The other side of the Costa del Sol: A rustic, quiet, cultural paradise

Riogordo in the Costa del Sol. Megan McEachern
Riogordo in the Costa del Sol. Megan McEachern

FOR many, the first thing that springs to mind with the words ‘Costa del Sol’ are high rise hotels scarring the landscape, faux-British and Irish bars with drunken louts spilling out into busy streets and overly crowded city beaches awash with British and German package holiday revellers. 

The Andalusian region however, is one that I recently found to be a far cry from the images I’d previously conjured in my head of this beach fringed, expat heavy part of Spain.

A short drive into the mountains from Malaga and a host of small, quaint and rustic Spanish villages sprawl across the Sierra, teaming with rural, whitewashed buildings, and rustic streets lined with orange and lime trees.

To the east of Malaga, smaller coves and more hidden beaches give holiday makers a sense of the tropical, as palm fringed beaches sandwiched by rocky outcrops allow a more peaceful experience.

With the option of cheaper flights with the likes of Ryanair to Costa del Sol capital, Malaga, easily available, the lure of the area is one which attracts sun seekers on a budget. But budget doesn’t have to mean a lack of quality and the true Spanish experience as these cultural, rustic, more peaceful Costa del Sol locations prove:

Located a 35 minute drive north-west of Malaga, Riogordo is a paradisal haven of winding streets, characterful locals and the true rural Spanish experience. It’s not too quiet however, with a number of delightful restaurants and bars to choose from – all extremely reasonably priced thanks to its less touristy location. Views across the sierra at sunset can’t be missed, as the whole village winds up to a summit point – the vistas are spectacular. This whole area is teeming with quaint mountain villages – the mountain top village of Comares glistens like a snow capped peak, and Setenil de las Bodegas to the north west is a unique little place built into the rocks of the mountain.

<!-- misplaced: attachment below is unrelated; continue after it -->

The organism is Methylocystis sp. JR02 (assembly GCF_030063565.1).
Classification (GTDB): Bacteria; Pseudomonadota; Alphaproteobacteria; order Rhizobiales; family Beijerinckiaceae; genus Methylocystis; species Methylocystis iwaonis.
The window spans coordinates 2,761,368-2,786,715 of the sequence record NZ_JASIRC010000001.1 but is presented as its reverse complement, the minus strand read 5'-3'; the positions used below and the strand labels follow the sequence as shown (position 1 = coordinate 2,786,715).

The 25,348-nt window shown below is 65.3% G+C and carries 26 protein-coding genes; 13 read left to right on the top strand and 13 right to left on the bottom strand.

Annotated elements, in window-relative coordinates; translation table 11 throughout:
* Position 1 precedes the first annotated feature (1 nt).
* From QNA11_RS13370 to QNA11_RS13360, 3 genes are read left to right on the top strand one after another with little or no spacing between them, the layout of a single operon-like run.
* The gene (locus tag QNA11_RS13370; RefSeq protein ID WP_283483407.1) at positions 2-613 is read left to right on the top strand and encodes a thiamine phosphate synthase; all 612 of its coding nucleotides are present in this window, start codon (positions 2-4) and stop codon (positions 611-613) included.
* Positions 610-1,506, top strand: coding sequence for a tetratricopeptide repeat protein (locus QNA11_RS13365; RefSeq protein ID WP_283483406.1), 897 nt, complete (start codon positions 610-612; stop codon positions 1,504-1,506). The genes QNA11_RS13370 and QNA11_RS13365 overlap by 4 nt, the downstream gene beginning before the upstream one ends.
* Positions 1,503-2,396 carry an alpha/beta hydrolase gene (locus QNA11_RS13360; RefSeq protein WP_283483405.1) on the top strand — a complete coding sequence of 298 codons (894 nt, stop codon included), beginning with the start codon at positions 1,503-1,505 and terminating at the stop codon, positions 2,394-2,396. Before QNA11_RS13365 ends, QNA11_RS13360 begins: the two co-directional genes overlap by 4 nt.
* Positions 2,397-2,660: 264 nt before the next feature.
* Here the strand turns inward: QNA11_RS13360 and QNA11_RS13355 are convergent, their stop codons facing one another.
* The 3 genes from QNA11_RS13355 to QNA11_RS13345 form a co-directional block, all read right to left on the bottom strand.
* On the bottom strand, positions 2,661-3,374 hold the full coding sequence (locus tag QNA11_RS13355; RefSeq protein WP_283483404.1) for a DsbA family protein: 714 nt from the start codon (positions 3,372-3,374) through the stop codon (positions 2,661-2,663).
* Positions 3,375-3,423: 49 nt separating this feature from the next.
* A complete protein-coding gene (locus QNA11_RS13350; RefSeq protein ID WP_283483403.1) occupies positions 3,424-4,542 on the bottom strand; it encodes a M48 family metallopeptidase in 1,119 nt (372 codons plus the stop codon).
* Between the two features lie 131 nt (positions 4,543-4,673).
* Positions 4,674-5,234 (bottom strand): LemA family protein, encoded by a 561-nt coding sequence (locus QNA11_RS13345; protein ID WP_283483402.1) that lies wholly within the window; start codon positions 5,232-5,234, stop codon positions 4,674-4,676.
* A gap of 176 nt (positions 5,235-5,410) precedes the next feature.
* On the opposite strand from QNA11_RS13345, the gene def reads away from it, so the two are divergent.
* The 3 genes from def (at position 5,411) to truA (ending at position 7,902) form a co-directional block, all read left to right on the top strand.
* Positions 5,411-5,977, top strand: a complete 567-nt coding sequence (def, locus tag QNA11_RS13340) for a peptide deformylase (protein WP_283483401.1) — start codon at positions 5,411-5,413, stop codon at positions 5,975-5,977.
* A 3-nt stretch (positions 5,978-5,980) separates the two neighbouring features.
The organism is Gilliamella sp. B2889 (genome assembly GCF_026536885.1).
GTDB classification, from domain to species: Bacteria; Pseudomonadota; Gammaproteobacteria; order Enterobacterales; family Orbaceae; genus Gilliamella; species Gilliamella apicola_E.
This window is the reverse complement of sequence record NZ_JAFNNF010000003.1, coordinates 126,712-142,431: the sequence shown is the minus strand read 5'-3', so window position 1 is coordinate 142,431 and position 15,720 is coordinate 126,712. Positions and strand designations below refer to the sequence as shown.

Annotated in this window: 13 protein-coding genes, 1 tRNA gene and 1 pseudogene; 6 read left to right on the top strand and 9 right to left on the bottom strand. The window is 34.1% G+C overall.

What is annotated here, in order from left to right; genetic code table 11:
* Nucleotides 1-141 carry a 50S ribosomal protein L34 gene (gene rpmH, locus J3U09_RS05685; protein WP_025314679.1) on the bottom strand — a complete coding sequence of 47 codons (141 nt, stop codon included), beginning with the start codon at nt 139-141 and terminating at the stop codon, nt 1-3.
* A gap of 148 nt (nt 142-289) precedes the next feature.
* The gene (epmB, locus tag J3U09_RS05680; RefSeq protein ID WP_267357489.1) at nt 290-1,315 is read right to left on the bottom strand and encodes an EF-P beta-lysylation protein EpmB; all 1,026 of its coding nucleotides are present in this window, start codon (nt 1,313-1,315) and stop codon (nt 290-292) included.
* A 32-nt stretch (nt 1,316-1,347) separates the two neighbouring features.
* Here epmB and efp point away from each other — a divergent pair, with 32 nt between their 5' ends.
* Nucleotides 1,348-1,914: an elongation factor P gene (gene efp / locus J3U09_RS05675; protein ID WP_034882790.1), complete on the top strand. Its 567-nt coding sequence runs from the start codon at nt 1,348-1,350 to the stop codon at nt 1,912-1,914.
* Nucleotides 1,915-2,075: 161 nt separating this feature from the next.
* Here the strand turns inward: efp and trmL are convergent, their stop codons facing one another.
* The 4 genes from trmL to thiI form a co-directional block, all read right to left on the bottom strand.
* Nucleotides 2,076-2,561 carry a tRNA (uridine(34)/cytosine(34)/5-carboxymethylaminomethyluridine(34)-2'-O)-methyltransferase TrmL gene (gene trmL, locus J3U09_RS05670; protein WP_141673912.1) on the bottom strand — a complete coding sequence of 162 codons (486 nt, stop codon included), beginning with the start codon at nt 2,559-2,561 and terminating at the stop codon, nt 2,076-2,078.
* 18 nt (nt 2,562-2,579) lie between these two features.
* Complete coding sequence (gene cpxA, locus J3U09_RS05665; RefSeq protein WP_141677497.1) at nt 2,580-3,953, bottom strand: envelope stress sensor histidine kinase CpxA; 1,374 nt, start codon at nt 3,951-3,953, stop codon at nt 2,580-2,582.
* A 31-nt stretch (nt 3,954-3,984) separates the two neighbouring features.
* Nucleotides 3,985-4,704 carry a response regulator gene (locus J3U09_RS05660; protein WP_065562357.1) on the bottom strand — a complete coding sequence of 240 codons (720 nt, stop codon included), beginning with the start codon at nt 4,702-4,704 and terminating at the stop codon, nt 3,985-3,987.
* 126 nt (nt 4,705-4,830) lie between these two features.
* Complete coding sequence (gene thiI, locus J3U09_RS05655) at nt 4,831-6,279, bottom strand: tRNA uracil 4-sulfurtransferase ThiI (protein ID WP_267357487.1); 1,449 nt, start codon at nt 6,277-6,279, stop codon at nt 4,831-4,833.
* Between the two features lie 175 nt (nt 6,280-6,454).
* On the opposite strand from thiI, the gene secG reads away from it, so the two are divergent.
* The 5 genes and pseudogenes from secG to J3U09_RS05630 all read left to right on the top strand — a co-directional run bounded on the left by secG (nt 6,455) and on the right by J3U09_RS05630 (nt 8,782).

While Nerja remains one of the more popular tourist destinations for Brits and Germans, its retro vibes and Mediterranean beaches with rocks for leaping into the choppy turquoise waves make this a unique destination. The Balcon D’Europa offers magnificent views across the cliffs of the Andalusian coastline and on to the beaches below. Quaint, narrow streets and clifftop restaurants also add to the charm of this previously sparsely populated fishing village.

Situated just a little further east than Nerja itself, Playa de la Cala el Canuelo is a hidden gem, located a 25 minute walk down a small windy road. The walk isn’t an issue if you don’t want it to be however, as a shuttle bus service is provided up and down to the beach. Once you’ve reached the cove, the beach feels more like one you’d find in Thailand, with palm trees, lapping turquoise waves and a small beach shack serving drinks, paella and fresh seafood. Thanks to its location, the beach is far quieter than those further west, and is a great spot to spend the entire day away from roads and crowds.

Find the cathedral and you come to the heart of Malaga’s old town – a rustic, cultural area steeped in history. The Picasso museum is just one of the places a far cry from the screeching tourist areas, and stepping down one of many of the city’s beautiful shutter covered streets, history and culture can be lapped up in bountiful quantities. Beside the cathedral is El Jardin Cafeteria – a gem of a restaurant where Flamenco Shows are prevalent and the interior and exterior seem not to have changed since they came into being.

All images by Megan McEachern